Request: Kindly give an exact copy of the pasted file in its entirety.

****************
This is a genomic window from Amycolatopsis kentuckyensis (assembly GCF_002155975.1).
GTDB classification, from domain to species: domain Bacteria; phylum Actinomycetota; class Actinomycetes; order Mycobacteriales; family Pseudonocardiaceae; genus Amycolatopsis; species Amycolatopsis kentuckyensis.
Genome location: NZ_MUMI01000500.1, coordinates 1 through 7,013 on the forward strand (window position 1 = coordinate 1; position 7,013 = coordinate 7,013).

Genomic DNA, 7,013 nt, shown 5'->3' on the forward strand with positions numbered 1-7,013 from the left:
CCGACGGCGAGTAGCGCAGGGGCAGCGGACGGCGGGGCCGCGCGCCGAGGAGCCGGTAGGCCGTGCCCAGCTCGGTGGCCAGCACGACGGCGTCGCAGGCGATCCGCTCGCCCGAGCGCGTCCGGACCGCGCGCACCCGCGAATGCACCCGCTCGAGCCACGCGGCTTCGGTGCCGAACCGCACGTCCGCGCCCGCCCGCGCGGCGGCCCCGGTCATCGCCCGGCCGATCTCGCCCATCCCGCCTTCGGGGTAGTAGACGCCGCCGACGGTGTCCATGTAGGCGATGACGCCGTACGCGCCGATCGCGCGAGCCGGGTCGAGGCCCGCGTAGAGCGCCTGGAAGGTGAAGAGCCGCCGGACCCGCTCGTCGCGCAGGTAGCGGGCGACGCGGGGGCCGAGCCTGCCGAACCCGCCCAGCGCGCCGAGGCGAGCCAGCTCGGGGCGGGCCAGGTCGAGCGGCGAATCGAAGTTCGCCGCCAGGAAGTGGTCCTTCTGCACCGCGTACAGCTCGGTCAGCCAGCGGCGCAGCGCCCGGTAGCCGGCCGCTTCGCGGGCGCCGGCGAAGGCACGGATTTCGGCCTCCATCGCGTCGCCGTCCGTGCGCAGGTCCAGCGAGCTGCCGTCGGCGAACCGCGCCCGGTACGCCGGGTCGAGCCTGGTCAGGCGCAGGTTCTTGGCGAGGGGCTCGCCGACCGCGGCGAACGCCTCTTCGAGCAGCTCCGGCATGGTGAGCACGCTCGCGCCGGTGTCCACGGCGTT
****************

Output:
This is a genomic window from Amycolatopsis kentuckyensis (assembly GCF_002155975.1).
GTDB classification, from domain to species: domain Bacteria; phylum Actinomycetota; class Actinomycetes; order Mycobacteriales; family Pseudonocardiaceae; genus Amycolatopsis; species Amycolatopsis kentuckyensis.
Genome location: NZ_MUMI01000500.1, coordinates 1 through 7,013 on the forward strand (window position 1 = coordinate 1; position 7,013 = coordinate 7,013).

Genomic DNA, 7,013 nt, shown 5'->3' on the forward strand with positions numbered 1-7,013 from the left:
CCGACGGCGAGTAGCGCAGGGGCAGCGGACGGCGGGGCCGCGCGCCGAGGAGCCGGTAGGCCGTGCCCAGCTCGGTGGCCAGCACGACGGCGTCGCAGGCGATCCGCTCGCCCGAGCGCGTCCGGACCGCGCGCACCCGCGAATGCACCCGCTCGAGCCACGCGGCTTCGGTGCCGAACCGCACGTCCGCGCCCGCCCGCGCGGCGGCCCCGGTCATCGCCCGGCCGATCTCGCCCATCCCGCCTTCGGGGTAGTAGACGCCGCCGACGGTGTCCATGTAGGCGATGACGCCGTACGCGCCGATCGCGCGAGCCGGGTCGAGGCCCGCGTAGAGCGCCTGGAAGGTGAAGAGCCGCCGGACCCGCTCGTCGCGCAGGTAGCGGGCGACGCGGGGGCCGAGCCTGCCGAACCCGCCCAGCGCGCCGAGGCGAGCCAGCTCGGGGCGGGCCAGGTCGAGCGGCGAATCGAAGTTCGCCGCCAGGAAGTGGTCCTTCTGCACCGCGTACAGCTCGGTCAGCCAGCGGCGCAGCGCCCGGTAGCCGGCCGCTTCGCGGGCGCCGGCGAAGGCACGGATTTCGGCCTCCATCGCGTCGCCGTCCGTGCGCAGGTCCAGCGAGCTGCCGTCGGCGAACCGCGCCCGGTACGCCGGGTCGAGCCTGGTCAGGCGCAGGTTCTTGGCGAGGGGCTCGCCGACCGCGGCGAACGCCTCTTCGAGCAGCTCCGGCATGGTGAGCACGCTCGCGCCGGTGTCCACGGCGTT